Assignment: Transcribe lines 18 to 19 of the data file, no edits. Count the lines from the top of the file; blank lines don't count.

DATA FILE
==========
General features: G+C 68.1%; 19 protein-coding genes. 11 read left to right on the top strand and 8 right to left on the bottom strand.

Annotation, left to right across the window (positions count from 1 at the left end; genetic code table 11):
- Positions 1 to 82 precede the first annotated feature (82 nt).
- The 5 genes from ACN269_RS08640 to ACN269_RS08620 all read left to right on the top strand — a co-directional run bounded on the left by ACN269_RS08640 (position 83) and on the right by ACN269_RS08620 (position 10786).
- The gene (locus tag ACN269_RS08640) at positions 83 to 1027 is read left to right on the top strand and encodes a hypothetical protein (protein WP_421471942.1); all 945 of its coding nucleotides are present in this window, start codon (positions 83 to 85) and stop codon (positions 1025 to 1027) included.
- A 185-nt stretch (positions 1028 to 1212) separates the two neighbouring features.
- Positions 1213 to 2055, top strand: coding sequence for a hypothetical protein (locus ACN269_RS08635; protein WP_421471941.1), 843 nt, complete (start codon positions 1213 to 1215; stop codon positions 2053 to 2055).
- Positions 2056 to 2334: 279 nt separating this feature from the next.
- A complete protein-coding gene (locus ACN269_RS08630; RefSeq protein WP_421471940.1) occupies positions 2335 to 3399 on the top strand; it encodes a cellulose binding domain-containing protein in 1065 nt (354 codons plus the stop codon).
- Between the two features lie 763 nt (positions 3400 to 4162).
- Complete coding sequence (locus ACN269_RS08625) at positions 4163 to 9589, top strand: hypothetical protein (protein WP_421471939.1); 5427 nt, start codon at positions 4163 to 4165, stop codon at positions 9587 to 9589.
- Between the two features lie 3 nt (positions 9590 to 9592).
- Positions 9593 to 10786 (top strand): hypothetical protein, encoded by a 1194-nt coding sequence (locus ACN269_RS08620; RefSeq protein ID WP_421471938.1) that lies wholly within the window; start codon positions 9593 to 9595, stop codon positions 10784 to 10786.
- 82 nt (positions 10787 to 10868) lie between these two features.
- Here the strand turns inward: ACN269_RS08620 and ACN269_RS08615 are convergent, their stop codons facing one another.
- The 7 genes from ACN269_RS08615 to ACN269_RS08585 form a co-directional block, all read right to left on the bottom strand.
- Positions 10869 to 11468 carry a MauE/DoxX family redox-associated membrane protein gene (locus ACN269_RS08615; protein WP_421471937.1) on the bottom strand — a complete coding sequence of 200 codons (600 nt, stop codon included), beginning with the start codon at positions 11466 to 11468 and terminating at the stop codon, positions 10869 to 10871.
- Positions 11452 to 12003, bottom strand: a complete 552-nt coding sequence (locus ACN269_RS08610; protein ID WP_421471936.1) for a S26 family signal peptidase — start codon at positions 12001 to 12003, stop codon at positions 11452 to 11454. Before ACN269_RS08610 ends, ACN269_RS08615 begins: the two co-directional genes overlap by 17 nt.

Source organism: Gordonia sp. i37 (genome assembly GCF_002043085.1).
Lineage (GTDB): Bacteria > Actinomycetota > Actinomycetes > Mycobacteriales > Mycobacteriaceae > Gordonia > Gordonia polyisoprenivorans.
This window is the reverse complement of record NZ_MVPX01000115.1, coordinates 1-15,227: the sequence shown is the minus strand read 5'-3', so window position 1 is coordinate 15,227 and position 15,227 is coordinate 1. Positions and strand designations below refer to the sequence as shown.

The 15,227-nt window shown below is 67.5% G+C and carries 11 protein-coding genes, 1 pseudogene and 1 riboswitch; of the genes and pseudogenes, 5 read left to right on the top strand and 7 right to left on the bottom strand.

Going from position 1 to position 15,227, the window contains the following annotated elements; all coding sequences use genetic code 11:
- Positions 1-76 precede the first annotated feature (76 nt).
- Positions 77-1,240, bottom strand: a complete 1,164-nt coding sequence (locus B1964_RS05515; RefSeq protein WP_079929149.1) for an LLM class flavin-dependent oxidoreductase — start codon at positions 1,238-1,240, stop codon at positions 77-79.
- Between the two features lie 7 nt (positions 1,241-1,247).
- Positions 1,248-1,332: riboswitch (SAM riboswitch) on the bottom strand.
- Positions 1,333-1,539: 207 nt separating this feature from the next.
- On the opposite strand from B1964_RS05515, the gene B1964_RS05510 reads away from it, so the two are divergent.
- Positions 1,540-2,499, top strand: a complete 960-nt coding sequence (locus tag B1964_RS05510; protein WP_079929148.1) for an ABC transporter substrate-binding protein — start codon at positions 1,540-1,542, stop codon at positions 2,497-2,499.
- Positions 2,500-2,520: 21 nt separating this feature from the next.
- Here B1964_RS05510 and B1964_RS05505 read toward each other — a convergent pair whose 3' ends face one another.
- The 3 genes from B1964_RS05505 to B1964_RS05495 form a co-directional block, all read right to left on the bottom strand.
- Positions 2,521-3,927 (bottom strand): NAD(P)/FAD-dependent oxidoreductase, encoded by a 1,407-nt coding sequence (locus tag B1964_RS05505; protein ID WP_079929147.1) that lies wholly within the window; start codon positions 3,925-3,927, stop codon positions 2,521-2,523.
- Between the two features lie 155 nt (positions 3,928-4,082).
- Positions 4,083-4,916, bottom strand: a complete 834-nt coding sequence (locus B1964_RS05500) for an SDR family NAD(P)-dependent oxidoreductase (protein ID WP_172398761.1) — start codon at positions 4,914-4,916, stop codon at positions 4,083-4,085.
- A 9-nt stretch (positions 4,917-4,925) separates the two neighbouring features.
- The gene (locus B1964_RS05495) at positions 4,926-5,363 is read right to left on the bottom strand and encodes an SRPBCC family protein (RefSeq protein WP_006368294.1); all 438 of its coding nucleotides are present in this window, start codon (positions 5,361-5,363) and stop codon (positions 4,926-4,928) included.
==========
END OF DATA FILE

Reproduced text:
- Positions 11452 to 12003, bottom strand: a complete 552-nt coding sequence (locus ACN269_RS08610; protein ID WP_421471936.1) for a S26 family signal peptidase — start codon at positions 12001 to 12003, stop codon at positions 11452 to 11454. Before ACN269_RS08610 ends, ACN269_RS08615 begins: the two co-directional genes overlap by 17 nt.

Source organism: Gordonia sp. i37 (genome assembly GCF_002043085.1).